Before the weekend we saw the maglia rosa change hands from Cadel Evans to Rigoberto Urán, which was the first major changeover since Michael Matthews lost it early on. The weekend brought more surprises and shocks as the riders entered the beginning of the latter stages of the race.
Stage 14 ran from Agliè in the province of Turin, to Oropa in the comune of Biella. The 164km course included a few big climbs, one being right on the finish line. Not so tall, but undoubtedly steep, the Alpe Noveis reaches an incline of 16% at its maximum.
Enrico Battaglin takes a win in Oropa, and fights for recognition
A stage win for the 24 year old Enrico Battaglin was huge in stage 14 of the Giro, as he has been a constant hard worker in cycling ever since his signing by Colnago at the young age of just 17 back in 2006. His past Giro d’Italia record looks a little like this: 2012 – 74th, 2013 – withdrawal. This stage win is sure to put the confidence back in the Italian.
Stage 15 – Uran stays ahead.
Stage 15 was 225km of mainly flat terrain, with a 1,400 climb thrown in at the final 20km, and Astana’s Fabio Aru was first to cross the line, leaving Fabio Duarte ( Colombia) a huge 21 seconds behind. This win was the first of it’s kind for Aru, and the success will stick with him for the rest of the event no doubt.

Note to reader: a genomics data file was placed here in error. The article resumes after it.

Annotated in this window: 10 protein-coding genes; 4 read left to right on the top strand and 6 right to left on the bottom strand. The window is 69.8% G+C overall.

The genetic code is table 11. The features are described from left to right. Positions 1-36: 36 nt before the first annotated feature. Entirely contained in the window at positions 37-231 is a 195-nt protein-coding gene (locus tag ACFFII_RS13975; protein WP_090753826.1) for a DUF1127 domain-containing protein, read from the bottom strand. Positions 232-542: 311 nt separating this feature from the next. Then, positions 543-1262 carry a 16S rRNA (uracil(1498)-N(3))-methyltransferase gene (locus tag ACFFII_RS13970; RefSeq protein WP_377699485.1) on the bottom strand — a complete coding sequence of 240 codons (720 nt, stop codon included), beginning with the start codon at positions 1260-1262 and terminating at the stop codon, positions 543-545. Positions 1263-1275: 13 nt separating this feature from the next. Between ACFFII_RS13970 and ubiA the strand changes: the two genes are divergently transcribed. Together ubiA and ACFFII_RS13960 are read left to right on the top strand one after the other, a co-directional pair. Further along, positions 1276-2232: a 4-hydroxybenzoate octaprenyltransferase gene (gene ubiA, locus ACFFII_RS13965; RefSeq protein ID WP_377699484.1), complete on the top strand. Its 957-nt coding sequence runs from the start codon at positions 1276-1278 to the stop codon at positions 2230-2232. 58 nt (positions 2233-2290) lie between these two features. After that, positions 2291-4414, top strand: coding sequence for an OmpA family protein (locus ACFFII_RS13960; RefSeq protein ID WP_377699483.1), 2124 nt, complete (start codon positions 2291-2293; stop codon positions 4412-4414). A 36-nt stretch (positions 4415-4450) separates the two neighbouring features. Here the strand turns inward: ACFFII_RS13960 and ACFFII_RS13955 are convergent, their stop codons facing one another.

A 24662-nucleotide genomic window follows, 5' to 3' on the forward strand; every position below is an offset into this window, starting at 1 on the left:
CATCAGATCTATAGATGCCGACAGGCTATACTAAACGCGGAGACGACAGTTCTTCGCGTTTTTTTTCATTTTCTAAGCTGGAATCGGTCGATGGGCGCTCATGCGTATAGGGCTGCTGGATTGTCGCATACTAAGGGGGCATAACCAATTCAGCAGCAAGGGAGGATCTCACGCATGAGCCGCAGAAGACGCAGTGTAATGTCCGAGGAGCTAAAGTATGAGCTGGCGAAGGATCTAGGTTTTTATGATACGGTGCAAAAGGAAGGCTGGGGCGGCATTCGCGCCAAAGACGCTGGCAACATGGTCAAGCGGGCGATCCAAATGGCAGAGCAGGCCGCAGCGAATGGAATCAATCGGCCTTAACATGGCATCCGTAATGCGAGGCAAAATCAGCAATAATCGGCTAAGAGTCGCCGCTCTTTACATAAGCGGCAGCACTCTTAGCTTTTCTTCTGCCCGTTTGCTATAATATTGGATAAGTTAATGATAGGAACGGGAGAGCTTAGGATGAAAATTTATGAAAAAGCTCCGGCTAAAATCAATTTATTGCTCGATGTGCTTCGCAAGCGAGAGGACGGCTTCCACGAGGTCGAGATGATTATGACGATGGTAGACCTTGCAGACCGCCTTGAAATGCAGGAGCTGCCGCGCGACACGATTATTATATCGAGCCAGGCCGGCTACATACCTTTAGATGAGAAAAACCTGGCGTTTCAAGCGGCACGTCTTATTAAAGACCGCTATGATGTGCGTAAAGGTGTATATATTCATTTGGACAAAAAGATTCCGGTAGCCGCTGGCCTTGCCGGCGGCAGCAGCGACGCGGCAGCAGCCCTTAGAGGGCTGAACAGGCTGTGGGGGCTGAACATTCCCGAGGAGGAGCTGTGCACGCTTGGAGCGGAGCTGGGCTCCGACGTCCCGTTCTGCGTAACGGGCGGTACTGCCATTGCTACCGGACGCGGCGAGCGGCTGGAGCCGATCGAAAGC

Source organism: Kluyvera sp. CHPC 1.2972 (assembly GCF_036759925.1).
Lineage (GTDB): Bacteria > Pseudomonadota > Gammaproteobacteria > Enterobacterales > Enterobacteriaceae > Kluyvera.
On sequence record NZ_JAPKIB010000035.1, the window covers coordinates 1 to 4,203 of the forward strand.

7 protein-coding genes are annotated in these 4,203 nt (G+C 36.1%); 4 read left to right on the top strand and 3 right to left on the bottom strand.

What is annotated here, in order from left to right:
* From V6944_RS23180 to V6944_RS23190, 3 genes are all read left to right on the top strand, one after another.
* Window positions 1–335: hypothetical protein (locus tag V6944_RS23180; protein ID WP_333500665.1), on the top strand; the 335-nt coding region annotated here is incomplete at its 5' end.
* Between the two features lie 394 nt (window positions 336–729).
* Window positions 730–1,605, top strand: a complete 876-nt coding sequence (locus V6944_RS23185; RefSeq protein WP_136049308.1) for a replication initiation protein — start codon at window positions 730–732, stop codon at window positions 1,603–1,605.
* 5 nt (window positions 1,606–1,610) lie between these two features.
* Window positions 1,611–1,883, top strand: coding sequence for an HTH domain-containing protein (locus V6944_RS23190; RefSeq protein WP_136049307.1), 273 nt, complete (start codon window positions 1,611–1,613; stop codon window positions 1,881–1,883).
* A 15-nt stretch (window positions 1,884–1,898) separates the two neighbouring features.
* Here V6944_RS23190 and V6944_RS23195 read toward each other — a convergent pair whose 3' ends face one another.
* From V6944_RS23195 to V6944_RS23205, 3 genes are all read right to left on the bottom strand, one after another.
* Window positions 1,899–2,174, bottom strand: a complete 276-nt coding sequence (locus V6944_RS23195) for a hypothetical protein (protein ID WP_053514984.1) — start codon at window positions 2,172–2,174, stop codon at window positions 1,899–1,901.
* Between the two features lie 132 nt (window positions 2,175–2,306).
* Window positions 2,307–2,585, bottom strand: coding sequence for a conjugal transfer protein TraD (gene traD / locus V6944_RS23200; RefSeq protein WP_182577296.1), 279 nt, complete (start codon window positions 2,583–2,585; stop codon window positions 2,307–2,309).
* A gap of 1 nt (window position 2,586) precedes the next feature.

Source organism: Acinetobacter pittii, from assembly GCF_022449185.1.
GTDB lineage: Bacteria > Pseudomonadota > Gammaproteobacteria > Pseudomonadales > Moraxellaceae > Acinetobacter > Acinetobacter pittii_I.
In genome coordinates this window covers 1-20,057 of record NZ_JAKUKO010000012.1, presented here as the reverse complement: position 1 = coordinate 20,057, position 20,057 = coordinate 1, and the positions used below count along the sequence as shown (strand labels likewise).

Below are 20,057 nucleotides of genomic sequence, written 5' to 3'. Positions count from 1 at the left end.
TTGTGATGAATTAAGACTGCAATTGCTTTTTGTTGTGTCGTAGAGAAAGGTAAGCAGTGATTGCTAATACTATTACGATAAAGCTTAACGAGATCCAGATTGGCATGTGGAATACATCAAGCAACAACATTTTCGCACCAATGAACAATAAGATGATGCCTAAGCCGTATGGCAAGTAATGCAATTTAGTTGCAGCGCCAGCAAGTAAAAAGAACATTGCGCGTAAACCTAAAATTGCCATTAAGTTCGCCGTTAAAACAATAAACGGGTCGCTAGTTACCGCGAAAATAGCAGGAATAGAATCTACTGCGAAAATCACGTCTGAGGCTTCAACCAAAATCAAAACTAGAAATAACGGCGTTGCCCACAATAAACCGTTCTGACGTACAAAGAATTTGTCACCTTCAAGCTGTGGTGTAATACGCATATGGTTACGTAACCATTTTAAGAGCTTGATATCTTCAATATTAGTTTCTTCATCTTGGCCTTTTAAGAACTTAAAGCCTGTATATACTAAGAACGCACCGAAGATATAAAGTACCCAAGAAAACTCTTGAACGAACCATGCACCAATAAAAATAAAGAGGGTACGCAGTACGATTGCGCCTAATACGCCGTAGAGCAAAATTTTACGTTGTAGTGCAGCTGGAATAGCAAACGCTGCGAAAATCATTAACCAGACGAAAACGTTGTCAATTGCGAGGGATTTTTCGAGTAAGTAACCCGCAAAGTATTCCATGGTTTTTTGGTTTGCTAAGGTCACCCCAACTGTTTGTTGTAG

Rigoberto Uran now stays ahead in the general classification and simply said ‘I’m satisfied’.
Stage 16 – Quintana rosa!
This route from Ponte di Legno to Val Martello saw Nairo Quintana take the maglia rosa from Rigobero Uran. It was a 139km ordeal that was full of elemental distractions: mist-shrouded heights, icy snow-capped mountains and general miserable weather.
Race organisers were cautious and concerned over the conditions on race day, as the high-altitude mist was a potential danger to all riders. On top of this, Quintana had apparently been suffering with a minor illness – possibly a cold – so how he managed to turn it all around is a wonder at all. With Uran continuously failing to increase or even maintain his lead however, it soon became apparent that the pink jersey was about to be stolen away from him.
The final 8km played to Quintana’s strengths, uphill climbing and power-to-weight ratio. Being a very light, small-statued rider, Quintana burned off both Rolland and Hesjedal, managing to take both the stage win and the GC title.